A Preview of Creation and Control by Guest Writer El-ad David Amir
|Android: Netrunner The Card Game | Published 18 July 2013|
“These runners aren’t hermits who live in seclusion, isolated from the rest of the world. They have contacts throughout the underworld and even within legitimate organizations. Even worse, they may be individualists, but they sometimes share with each other; they can share programs, they can share tricks, and they can share contacts.”
–Michael Muhama, NBN security analyst
Creation and Control is coming soon. In our last two previews, we reviewed the upgraded bioroids that Haas-Bioroid hopes will secure their servers and raise their profit margin, and we met the three eccentric, new Shapers getting ready to make their impact upon the cyberstruggles of Android: Netrunner.
Today, guest writer El-ad David Amir explores what the expansion has to offer fans of the game’s other factions.
El-ad David Amir on Shared Technology and Common Contacts
Creation and Control focuses on the struggles between the industrious Haas-Bioroid and the ingenious runners known as Shapers. However, they’re not the only factions who will be able to integrate this expansion’s latest innovations into their own schemes. A wide range of new software becomes accessible, and several shady new contacts will offer their services to any customer with a heavy purse. Whoever you are, whatever you do, you are guaranteed to find new treasures in Creation and Control.
The deck-building rules for Android: Netrunner allow players to include almost any card in their decks…but only up to a point. The game’s influence mechanic limits the number of out-of-faction cards you can build into your deck, which necessitates frugality. But a number of low-influence cards can greatly supplement a deck’s economy.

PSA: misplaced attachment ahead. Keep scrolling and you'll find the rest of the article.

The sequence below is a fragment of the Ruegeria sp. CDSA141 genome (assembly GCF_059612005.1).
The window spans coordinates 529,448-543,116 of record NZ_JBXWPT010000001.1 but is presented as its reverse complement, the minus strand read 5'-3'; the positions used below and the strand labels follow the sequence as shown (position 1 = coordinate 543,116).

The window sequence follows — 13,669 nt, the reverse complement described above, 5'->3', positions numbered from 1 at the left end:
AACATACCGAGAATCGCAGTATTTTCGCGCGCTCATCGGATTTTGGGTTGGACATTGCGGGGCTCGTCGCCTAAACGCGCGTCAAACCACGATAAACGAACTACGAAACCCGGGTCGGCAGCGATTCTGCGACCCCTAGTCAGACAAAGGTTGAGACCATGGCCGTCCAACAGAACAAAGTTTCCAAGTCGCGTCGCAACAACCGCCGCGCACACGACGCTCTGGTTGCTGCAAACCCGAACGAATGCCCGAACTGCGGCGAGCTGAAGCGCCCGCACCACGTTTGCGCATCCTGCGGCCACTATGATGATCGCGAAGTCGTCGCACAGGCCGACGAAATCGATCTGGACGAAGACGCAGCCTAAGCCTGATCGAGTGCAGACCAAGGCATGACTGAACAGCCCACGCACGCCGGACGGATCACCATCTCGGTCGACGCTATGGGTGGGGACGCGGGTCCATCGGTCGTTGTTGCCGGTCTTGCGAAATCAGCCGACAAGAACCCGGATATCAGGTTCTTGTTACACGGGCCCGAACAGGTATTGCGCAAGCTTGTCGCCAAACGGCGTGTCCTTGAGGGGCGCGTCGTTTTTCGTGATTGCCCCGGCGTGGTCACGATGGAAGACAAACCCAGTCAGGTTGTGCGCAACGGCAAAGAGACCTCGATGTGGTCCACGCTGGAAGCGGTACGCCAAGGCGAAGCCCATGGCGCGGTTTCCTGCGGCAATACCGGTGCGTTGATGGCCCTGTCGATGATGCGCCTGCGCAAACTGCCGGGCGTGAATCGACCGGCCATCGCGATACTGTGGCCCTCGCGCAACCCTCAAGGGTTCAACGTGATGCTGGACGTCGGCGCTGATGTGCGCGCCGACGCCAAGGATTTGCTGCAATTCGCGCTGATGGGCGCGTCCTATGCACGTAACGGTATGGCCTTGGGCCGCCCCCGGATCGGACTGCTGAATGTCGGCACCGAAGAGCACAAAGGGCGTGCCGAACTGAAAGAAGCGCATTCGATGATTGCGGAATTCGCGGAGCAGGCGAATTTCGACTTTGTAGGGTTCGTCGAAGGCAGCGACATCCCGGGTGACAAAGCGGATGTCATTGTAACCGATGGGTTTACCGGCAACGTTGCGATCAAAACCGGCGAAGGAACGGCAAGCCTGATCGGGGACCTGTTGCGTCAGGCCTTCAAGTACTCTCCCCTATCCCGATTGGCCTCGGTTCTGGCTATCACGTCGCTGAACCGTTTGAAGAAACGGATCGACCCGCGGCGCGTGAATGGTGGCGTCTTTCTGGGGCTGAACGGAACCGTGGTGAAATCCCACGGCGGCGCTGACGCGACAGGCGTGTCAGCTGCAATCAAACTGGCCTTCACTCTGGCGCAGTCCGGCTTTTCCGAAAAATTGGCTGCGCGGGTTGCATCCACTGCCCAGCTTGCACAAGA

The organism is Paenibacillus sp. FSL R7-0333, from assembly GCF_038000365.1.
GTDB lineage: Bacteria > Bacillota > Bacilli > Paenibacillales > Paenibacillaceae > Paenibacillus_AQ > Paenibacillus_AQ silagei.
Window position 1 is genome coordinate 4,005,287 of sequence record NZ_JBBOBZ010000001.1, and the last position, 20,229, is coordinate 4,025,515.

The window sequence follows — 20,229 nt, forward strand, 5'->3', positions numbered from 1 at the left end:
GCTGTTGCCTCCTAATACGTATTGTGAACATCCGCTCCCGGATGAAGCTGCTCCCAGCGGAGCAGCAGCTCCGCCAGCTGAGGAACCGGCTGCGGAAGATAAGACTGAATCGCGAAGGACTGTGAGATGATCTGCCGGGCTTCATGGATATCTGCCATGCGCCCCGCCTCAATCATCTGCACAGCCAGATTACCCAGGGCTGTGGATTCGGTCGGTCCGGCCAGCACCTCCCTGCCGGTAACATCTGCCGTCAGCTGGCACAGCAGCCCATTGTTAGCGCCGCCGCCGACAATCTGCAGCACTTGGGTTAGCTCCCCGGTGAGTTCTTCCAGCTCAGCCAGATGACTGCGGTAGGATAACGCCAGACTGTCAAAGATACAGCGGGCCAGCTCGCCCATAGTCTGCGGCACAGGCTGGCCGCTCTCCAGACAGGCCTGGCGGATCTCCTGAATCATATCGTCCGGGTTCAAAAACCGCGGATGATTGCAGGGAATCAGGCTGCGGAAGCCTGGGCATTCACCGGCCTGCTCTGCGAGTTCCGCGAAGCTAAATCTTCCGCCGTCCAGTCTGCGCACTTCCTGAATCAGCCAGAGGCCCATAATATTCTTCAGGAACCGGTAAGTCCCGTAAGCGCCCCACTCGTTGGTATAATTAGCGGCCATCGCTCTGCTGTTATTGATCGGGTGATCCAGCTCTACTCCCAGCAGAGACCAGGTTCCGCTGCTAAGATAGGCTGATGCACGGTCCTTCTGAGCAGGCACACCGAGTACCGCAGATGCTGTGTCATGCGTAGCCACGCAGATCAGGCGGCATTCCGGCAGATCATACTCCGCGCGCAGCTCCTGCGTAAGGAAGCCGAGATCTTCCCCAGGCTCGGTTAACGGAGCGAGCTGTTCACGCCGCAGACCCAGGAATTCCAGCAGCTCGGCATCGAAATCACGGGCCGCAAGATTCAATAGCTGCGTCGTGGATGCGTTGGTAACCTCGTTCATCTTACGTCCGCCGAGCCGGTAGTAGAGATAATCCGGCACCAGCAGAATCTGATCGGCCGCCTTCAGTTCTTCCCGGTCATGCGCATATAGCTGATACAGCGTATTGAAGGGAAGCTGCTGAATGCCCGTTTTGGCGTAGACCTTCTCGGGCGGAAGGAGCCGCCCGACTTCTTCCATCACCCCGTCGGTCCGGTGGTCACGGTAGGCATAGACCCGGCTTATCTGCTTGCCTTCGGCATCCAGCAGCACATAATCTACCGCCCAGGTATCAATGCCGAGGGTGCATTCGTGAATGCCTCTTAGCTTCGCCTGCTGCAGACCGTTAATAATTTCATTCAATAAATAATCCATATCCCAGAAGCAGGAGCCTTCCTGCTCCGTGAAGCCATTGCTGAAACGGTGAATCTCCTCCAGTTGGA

Successful Demonstration (Creation and Control, 14) is a transaction operation that offers a high net gain of five credits. However, it can only be played if the runner made an unsuccessful run, which means it might have limited value later in the game after the Runner has had a chance to build up his rig. Still, there are some Corps that might gladly incorporate Successful Demonstration into their plans. One is Jinteki; they can force the runner into unsuccessful runs with cards such as Nisei Mk II (Core Set, 68), and they can benefit more than most corps from new, effective economy cards. Another is Weyland Consortium: Building a Better World (Core Set, 93), which may be willing to wait a couple of turns to trigger a powerful transaction that, in turn, triggers the identity’s bonus credit.